Puppy Trainers Specialize in Selfless Acts

Raising a service dog makes priceless impacts in the lives of people with disabilities.

When I first met Geena, the raven-haired black lab pup with the sweetest face ever, and Captain, the 2-year-old golden retriever who showed me how he could open doors with a handle and pick up items off the floor, I was instantly smitten. I was head over heels. I was enamored.

And right then and there I wondered about how it would feel to love these four-legged friends for two years and have the strength to give them up. But as Jo Sorenson, puppy trainer with Helping Paws, and Kolleen Herr, puppy trainer with Can Do Canines, reveal, it’s all about looking beyond your own needs, wants, and seeing just how much of a difference these pooches will make in the lives of someone with disabilities.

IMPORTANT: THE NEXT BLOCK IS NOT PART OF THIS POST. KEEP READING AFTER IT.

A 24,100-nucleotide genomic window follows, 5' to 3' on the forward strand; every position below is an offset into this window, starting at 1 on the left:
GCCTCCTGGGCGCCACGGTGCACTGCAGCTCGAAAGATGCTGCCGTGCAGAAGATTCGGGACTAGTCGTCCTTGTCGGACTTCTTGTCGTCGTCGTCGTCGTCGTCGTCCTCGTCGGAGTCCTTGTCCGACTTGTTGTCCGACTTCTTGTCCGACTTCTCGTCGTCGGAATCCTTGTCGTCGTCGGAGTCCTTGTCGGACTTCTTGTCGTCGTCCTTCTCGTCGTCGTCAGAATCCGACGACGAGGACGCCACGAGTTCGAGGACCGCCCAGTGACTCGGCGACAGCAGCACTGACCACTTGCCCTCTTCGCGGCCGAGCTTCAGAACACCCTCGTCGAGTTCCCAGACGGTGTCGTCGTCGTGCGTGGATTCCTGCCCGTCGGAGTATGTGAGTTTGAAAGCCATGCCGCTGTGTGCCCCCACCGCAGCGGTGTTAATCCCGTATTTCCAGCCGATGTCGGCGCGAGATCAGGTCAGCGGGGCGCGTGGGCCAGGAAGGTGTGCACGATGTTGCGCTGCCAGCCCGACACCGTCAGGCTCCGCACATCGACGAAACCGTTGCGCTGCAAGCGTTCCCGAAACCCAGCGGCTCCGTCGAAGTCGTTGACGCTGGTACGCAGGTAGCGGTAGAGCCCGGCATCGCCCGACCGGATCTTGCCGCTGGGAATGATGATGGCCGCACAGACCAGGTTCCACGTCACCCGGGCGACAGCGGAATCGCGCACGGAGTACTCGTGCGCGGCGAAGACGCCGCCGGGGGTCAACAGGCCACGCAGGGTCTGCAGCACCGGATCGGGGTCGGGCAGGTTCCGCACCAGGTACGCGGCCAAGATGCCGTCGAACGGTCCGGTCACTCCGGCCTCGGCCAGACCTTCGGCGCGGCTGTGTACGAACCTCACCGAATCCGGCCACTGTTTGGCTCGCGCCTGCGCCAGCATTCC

For example, Brendan Loney, who suffered a spinal cord injury in a diving accident in 2009 and is now a quadriplegic, is the recipient of a Helping Paws service dog named Rio. 

"I couldn't ask for a better dog," says Brendan. "He helps me in so many ways, from picking up the remote to opening doors to getting my parents if I need something; he's there whenever I need him. And, the bond between us is priceless."

To read more about local puppy trainers, check out the June issue of Maple Grove Magazine, available starting June 1 at maplegrovemag.com.

Until then, consider being a puppy trainer. Helping Paws and Can Do Canine are always looking for puppy-loving folks who want to make a difference.